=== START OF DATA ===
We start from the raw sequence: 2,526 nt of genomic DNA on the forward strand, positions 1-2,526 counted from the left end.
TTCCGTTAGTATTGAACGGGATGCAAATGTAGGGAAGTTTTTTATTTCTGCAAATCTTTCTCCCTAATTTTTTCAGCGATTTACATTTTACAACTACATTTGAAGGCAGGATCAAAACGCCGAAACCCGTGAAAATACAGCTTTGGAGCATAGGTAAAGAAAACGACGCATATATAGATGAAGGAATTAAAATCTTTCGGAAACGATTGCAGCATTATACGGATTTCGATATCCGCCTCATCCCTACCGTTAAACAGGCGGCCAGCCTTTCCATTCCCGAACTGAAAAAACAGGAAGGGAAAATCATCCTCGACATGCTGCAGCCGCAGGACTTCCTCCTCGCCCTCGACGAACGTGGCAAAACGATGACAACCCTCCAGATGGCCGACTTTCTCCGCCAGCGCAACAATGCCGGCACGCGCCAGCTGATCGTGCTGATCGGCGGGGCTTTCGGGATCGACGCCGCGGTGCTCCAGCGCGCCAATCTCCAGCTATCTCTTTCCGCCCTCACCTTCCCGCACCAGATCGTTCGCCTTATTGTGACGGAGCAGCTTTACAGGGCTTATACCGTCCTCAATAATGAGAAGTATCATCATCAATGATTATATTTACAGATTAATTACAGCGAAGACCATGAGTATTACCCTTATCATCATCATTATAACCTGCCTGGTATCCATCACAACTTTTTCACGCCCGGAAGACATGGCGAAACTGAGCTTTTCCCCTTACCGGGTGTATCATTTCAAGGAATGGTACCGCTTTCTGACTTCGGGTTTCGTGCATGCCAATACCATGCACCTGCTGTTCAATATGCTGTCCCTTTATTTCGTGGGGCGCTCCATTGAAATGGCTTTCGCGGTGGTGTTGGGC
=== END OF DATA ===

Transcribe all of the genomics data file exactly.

We start from the raw sequence: 2,526 nt of genomic DNA on the forward strand, positions 1-2,526 counted from the left end.
TTCCGTTAGTATTGAACGGGATGCAAATGTAGGGAAGTTTTTTATTTCTGCAAATCTTTCTCCCTAATTTTTTCAGCGATTTACATTTTACAACTACATTTGAAGGCAGGATCAAAACGCCGAAACCCGTGAAAATACAGCTTTGGAGCATAGGTAAAGAAAACGACGCATATATAGATGAAGGAATTAAAATCTTTCGGAAACGATTGCAGCATTATACGGATTTCGATATCCGCCTCATCCCTACCGTTAAACAGGCGGCCAGCCTTTCCATTCCCGAACTGAAAAAACAGGAAGGGAAAATCATCCTCGACATGCTGCAGCCGCAGGACTTCCTCCTCGCCCTCGACGAACGTGGCAAAACGATGACAACCCTCCAGATGGCCGACTTTCTCCGCCAGCGCAACAATGCCGGCACGCGCCAGCTGATCGTGCTGATCGGCGGGGCTTTCGGGATCGACGCCGCGGTGCTCCAGCGCGCCAATCTCCAGCTATCTCTTTCCGCCCTCACCTTCCCGCACCAGATCGTTCGCCTTATTGTGACGGAGCAGCTTTACAGGGCTTATACCGTCCTCAATAATGAGAAGTATCATCATCAATGATTATATTTACAGATTAATTACAGCGAAGACCATGAGTATTACCCTTATCATCATCATTATAACCTGCCTGGTATCCATCACAACTTTTTCACGCCCGGAAGACATGGCGAAACTGAGCTTTTCCCCTTACCGGGTGTATCATTTCAAGGAATGGTACCGCTTTCTGACTTCGGGTTTCGTGCATGCCAATACCATGCACCTGCTGTTCAATATGCTGTCCCTTTATTTCGTGGGGCGCTCCATTGAAATGGCTTTCGCGGTGGTGTTGGGC